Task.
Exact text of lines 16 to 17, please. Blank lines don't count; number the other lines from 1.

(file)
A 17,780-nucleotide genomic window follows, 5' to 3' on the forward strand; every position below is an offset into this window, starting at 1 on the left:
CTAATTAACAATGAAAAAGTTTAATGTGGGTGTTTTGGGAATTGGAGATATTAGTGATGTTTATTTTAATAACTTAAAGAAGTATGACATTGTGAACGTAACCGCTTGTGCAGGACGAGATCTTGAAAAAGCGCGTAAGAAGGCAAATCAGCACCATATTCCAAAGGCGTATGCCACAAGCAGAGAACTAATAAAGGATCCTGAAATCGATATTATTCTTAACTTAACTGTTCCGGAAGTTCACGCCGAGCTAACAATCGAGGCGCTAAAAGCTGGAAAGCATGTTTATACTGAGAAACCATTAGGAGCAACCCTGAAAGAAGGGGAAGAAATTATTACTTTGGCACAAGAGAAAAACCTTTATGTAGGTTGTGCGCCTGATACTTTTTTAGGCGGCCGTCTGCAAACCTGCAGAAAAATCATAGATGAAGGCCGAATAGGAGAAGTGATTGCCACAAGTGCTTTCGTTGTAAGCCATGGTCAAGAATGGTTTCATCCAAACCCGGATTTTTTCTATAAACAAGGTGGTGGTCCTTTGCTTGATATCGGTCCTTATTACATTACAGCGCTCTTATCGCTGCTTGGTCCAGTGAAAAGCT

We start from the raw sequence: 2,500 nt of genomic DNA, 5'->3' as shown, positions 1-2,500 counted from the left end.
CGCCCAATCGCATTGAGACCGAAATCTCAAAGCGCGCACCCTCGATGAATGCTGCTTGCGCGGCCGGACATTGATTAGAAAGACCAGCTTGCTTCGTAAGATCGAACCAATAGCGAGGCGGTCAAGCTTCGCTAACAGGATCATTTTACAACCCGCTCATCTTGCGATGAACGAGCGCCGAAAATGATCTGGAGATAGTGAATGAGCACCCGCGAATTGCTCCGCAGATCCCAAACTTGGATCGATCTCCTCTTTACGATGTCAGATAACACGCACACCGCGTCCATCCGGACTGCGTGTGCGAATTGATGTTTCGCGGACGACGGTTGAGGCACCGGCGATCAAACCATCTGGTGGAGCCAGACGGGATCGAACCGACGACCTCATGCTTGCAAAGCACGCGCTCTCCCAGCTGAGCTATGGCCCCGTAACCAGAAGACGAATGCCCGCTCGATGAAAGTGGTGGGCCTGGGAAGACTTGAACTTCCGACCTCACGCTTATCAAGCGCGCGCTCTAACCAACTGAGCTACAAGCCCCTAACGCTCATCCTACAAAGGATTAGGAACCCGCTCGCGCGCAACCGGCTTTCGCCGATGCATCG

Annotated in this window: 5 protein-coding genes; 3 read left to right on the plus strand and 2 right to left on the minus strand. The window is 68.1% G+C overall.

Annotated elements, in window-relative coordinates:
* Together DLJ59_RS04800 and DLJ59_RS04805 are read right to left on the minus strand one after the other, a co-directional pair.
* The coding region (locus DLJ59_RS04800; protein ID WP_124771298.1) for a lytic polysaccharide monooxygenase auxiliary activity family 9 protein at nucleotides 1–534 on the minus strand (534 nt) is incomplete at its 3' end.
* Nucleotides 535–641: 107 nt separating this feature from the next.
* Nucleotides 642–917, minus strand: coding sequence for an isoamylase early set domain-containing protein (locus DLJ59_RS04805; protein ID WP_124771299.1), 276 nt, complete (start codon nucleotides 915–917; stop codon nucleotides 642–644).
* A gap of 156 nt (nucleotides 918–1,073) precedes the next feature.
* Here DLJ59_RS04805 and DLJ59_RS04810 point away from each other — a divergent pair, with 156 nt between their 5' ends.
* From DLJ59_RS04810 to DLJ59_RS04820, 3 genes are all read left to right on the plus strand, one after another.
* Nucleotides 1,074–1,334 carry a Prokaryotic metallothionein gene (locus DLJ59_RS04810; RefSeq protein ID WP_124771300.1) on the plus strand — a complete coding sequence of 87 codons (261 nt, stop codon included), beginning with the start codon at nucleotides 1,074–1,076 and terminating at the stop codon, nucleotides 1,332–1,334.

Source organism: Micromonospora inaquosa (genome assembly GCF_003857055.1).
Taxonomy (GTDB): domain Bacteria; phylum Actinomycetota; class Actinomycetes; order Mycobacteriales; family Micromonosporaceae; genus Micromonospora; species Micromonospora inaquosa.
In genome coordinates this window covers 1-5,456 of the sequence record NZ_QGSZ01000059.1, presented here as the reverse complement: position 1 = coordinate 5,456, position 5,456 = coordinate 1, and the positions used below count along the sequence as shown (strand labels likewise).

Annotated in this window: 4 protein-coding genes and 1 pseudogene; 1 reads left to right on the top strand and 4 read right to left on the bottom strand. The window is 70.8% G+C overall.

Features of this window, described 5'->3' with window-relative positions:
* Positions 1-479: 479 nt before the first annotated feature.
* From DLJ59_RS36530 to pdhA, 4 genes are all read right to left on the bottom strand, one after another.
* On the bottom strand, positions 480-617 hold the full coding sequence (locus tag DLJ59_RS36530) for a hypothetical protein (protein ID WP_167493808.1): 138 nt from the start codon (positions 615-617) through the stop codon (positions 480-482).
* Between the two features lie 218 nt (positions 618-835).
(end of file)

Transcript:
Taxonomy (GTDB): domain Bacteria; phylum Actinomycetota; class Actinomycetes; order Mycobacteriales; family Micromonosporaceae; genus Micromonospora; species Micromonospora inaquosa.
In genome coordinates this window covers 1-5,456 of the sequence record NZ_QGSZ01000059.1, presented here as the reverse complement: position 1 = coordinate 5,456, position 5,456 = coordinate 1, and the positions used below count along the sequence as shown (strand labels likewise).